Publication Date

5-2018

Date of Final Oral Examination (Defense)

3-14-2018

Type of Culminating Activity

Dissertation

Degree Title

Doctor of Philosophy in Geosciences

Department

Geosciences

Major Advisor

Shawn Benner, Ph.D.

Advisor

Kevin Feris, Ph.D.

Advisor

Daniele Tonina, Ph.D.

Advisor

Jennifer Pierce, Ph.D.

Abstract

The hyporheic zones of streams and rivers, consisting of the sediments beneath and immediately adjacent to the stream channel, are an important site of geochemical processing. Due to the difficulty of measuring these geochemical processes in the hyporheic zone in situ with meaningful spatial and temporal resolution, we conducted multiple column and large-scale flume experiments to model 1D and 2D hyporheic flow paths and observed important geochemical reactions, including the production and consumption of nitrous oxide (N2O). N2O is a significant greenhouse gas, but the controls on its emissions from streams are poorly constrained. We describe the controlling factors for hyporheic N2O production and release, and also describe spatial and temporal trends in other geochemical processes occurring the hyporheic zone, including those relevant to pollutant remediation.

Based on the literature examining pathways for N2O production in soils and sediments, the current understanding of physical properties of the hyporheic zone, and the existing studies of N2O emissions from streams and rivers, it appears that production of N2O via denitrification (and other pathways) occurs predominantly in the hyporheic zone, though production associated with suspended sediments may be significant in larger rivers or streams with high turbidity. Overall, lotic N2O emissions increase with nitrate and ammonia concentrations, and tend to be highest in the late spring and summer and downstream of wastewater treatment plants. Observations and models combining hydromorphogical and chemical variables suggest that N2O emissions decrease downstream as sedimentary processes decrease relative to processes in the surface water. Downstream sites could have large N2O emissions, however, due to inputs of dissolved inorganic nitrogen.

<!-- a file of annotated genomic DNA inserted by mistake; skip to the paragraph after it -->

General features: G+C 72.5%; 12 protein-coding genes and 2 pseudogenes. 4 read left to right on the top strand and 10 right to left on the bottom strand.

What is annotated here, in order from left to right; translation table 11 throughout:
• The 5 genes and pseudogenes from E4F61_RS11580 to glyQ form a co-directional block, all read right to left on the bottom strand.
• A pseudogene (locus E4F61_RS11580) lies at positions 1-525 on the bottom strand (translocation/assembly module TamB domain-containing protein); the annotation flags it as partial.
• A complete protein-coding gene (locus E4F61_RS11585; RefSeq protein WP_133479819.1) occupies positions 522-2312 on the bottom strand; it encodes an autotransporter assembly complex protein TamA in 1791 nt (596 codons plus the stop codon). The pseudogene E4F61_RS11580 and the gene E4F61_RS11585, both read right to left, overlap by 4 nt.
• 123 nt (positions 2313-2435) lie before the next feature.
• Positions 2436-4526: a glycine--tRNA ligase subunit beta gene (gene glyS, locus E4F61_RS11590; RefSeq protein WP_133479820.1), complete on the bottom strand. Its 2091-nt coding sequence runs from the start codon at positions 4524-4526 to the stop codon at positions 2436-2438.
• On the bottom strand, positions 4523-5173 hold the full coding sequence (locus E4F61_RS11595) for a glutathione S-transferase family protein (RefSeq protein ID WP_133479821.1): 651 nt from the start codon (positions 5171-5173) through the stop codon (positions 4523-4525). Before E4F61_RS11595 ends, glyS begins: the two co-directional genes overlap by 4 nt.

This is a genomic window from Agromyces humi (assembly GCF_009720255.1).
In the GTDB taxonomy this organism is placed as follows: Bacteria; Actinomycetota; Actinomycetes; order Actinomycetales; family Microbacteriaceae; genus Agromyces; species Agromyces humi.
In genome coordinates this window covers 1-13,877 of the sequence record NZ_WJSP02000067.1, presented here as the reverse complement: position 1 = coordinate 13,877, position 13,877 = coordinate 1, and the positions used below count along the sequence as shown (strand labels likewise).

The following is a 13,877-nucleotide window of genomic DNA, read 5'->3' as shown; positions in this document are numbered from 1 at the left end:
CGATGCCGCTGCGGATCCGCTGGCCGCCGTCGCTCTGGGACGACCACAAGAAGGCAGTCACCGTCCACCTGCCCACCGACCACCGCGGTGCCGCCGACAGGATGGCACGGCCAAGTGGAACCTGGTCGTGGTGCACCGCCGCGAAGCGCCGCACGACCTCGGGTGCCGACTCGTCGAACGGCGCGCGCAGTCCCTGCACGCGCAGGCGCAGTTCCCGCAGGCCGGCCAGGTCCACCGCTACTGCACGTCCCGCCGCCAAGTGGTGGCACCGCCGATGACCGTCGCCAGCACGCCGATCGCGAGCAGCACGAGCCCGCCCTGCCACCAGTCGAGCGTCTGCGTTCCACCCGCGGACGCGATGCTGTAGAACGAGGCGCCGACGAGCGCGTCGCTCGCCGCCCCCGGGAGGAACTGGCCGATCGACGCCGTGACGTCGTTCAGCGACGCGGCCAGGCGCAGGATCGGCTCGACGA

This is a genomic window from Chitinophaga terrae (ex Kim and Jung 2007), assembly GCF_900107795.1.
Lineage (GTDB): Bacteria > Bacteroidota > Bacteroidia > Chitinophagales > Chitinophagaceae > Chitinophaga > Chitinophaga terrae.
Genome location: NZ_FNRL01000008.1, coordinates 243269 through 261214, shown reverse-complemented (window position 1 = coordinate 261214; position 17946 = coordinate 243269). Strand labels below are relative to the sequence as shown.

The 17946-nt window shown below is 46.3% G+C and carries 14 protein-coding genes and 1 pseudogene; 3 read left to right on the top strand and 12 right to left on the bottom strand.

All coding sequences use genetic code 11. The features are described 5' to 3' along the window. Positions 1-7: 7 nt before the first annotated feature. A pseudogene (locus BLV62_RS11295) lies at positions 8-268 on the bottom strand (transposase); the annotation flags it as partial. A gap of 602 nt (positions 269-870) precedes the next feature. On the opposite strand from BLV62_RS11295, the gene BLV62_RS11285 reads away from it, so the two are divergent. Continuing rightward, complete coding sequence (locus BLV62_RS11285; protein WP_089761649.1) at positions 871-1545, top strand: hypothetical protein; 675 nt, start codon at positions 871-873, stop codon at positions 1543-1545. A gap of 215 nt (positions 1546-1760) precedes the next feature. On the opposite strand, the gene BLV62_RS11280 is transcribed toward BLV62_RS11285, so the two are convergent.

Observations from column and flume experiments suggest that N2O emission from stream sediments requires subsurface residence times (and microbially mediated reduction rates) be sufficiently long (and fast reacting) to produce N2O by nitrate reduction, but also sufficiently short (or slow reacting) to limit N2O conversion to nitrogen gas. We also confirm previous observations that elevated nitrate and declining organic carbon reactivity increase N2O production. These findings will aid in determining where and when streams will be a source of atmospheric N2O emissions.

Based on measurements of additional geochemical species collected during these experiments, spatial and temporal trends reflect microbiological processes, changing redox conditions, dissolution, sorption and desorption. In general, microbial respiration causes dissolved oxygen to decrease with residence time in the hyporheic zone, leading to aerobic and anaerobic zones, nitrate reduction, and a decreasing pH gradient. Most other species concentrations increase with residence time. We propose that increases in Ca, Mg, Si, Ba, and Sr with residence time are primarily due to silicate dissolution, and increases in Fe, Mn, Co, and As with distance along flow lines are due to reductive dissolution of metal oxides and desorption in the anoxic zone. Trends over elapsed time suggest higher flow velocities (as induced by steeper bedform dune morphologies) lead to more rapid consumption of reactive carbon, larger oxic zones, and decreases in most species over elapsed time. This description of the trends of chemical species will inform future studies into the many geochemical functions of the hyporheic zone.

DOI

10.18122/td/1415/boisestate

Available for download on Sunday, May 10, 2020

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